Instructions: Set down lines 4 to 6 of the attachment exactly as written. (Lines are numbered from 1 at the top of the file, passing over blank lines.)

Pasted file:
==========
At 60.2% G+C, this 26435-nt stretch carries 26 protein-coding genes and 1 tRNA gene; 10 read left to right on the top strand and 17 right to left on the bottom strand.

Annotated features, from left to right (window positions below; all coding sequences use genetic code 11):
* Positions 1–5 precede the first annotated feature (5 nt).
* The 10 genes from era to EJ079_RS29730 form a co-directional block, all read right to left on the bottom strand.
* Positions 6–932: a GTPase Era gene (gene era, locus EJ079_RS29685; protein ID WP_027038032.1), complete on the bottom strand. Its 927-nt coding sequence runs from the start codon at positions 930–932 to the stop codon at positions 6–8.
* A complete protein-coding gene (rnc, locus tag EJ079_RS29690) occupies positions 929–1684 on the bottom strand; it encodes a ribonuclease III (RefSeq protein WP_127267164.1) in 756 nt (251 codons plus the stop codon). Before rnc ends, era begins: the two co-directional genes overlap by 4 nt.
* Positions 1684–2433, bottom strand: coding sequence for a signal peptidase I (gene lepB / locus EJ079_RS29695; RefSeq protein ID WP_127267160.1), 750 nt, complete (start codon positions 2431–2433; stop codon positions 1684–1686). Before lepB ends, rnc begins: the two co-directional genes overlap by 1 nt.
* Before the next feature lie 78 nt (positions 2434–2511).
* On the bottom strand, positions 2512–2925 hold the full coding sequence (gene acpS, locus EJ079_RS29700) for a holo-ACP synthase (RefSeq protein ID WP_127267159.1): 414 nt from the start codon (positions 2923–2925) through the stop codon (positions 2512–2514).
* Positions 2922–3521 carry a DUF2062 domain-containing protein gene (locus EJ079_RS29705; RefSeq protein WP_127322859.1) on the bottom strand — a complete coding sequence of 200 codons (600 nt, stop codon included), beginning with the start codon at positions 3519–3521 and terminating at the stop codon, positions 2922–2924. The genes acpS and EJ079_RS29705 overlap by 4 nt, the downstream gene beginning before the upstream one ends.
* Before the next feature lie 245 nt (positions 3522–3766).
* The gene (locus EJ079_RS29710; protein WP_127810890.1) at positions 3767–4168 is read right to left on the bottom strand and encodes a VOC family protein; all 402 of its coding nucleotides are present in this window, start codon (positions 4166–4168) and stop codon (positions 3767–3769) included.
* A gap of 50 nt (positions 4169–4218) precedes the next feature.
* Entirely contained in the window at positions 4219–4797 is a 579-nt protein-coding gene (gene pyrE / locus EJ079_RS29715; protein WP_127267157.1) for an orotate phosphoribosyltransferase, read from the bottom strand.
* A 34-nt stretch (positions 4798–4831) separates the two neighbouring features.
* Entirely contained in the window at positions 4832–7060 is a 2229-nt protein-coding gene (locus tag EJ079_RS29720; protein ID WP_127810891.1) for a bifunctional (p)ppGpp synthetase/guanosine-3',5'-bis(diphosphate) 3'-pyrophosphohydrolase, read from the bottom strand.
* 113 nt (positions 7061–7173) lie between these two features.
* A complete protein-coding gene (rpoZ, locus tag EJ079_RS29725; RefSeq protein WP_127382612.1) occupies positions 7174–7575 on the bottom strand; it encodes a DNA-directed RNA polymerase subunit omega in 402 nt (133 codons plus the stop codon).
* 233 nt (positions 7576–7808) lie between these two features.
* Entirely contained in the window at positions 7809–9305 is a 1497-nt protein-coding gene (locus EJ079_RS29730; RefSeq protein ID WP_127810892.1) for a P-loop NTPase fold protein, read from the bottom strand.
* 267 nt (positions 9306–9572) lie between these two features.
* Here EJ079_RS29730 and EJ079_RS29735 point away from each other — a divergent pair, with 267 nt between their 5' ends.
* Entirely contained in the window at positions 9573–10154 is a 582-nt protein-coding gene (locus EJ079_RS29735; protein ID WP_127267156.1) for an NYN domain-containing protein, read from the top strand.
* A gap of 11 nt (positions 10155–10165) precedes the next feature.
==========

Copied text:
* The 10 genes from era to EJ079_RS29730 form a co-directional block, all read right to left on the bottom strand.
* Positions 6–932: a GTPase Era gene (gene era, locus EJ079_RS29685; protein ID WP_027038032.1), complete on the bottom strand. Its 927-nt coding sequence runs from the start codon at positions 930–932 to the stop codon at positions 6–8.
* A complete protein-coding gene (rnc, locus tag EJ079_RS29690) occupies positions 929–1684 on the bottom strand; it encodes a ribonuclease III (RefSeq protein WP_127267164.1) in 756 nt (251 codons plus the stop codon). Before rnc ends, era begins: the two co-directional genes overlap by 4 nt.